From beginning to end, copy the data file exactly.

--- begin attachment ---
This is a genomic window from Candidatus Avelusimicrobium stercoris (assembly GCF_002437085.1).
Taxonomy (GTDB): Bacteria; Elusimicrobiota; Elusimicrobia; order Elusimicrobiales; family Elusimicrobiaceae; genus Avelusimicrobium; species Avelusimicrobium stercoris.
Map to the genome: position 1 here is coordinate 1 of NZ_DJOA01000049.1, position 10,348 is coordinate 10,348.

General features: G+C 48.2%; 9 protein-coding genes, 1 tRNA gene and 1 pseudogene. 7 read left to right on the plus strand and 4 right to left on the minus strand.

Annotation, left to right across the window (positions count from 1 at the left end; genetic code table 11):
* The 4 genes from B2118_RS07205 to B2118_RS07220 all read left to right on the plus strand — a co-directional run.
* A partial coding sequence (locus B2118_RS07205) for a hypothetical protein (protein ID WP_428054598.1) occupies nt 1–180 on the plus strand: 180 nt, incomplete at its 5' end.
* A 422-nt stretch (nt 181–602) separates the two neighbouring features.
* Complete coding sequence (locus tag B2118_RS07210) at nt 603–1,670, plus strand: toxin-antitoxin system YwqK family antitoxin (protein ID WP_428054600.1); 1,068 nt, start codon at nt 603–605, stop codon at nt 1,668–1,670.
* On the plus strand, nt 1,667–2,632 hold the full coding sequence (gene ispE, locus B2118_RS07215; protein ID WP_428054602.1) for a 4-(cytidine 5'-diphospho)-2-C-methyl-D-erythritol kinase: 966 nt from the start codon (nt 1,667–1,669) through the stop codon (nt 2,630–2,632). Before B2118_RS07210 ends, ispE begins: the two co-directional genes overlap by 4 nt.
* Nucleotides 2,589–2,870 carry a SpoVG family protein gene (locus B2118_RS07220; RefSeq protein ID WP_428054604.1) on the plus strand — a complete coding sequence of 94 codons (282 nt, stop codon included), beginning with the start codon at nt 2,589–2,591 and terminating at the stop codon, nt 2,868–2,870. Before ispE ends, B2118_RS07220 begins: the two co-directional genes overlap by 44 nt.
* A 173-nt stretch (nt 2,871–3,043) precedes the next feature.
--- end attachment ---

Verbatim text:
This is a genomic window from Candidatus Avelusimicrobium stercoris (assembly GCF_002437085.1).
Taxonomy (GTDB): Bacteria; Elusimicrobiota; Elusimicrobia; order Elusimicrobiales; family Elusimicrobiaceae; genus Avelusimicrobium; species Avelusimicrobium stercoris.
Map to the genome: position 1 here is coordinate 1 of NZ_DJOA01000049.1, position 10,348 is coordinate 10,348.

General features: G+C 48.2%; 9 protein-coding genes, 1 tRNA gene and 1 pseudogene. 7 read left to right on the plus strand and 4 right to left on the minus strand.

Annotation, left to right across the window (positions count from 1 at the left end; genetic code table 11):
* The 4 genes from B2118_RS07205 to B2118_RS07220 all read left to right on the plus strand — a co-directional run.
* A partial coding sequence (locus B2118_RS07205) for a hypothetical protein (protein ID WP_428054598.1) occupies nt 1–180 on the plus strand: 180 nt, incomplete at its 5' end.
* A 422-nt stretch (nt 181–602) separates the two neighbouring features.
* Complete coding sequence (locus tag B2118_RS07210) at nt 603–1,670, plus strand: toxin-antitoxin system YwqK family antitoxin (protein ID WP_428054600.1); 1,068 nt, start codon at nt 603–605, stop codon at nt 1,668–1,670.
* On the plus strand, nt 1,667–2,632 hold the full coding sequence (gene ispE, locus B2118_RS07215; protein ID WP_428054602.1) for a 4-(cytidine 5'-diphospho)-2-C-methyl-D-erythritol kinase: 966 nt from the start codon (nt 1,667–1,669) through the stop codon (nt 2,630–2,632). Before B2118_RS07210 ends, ispE begins: the two co-directional genes overlap by 4 nt.
* Nucleotides 2,589–2,870 carry a SpoVG family protein gene (locus B2118_RS07220; RefSeq protein ID WP_428054604.1) on the plus strand — a complete coding sequence of 94 codons (282 nt, stop codon included), beginning with the start codon at nt 2,589–2,591 and terminating at the stop codon, nt 2,868–2,870. Before ispE ends, B2118_RS07220 begins: the two co-directional genes overlap by 44 nt.
* A 173-nt stretch (nt 2,871–3,043) precedes the next feature.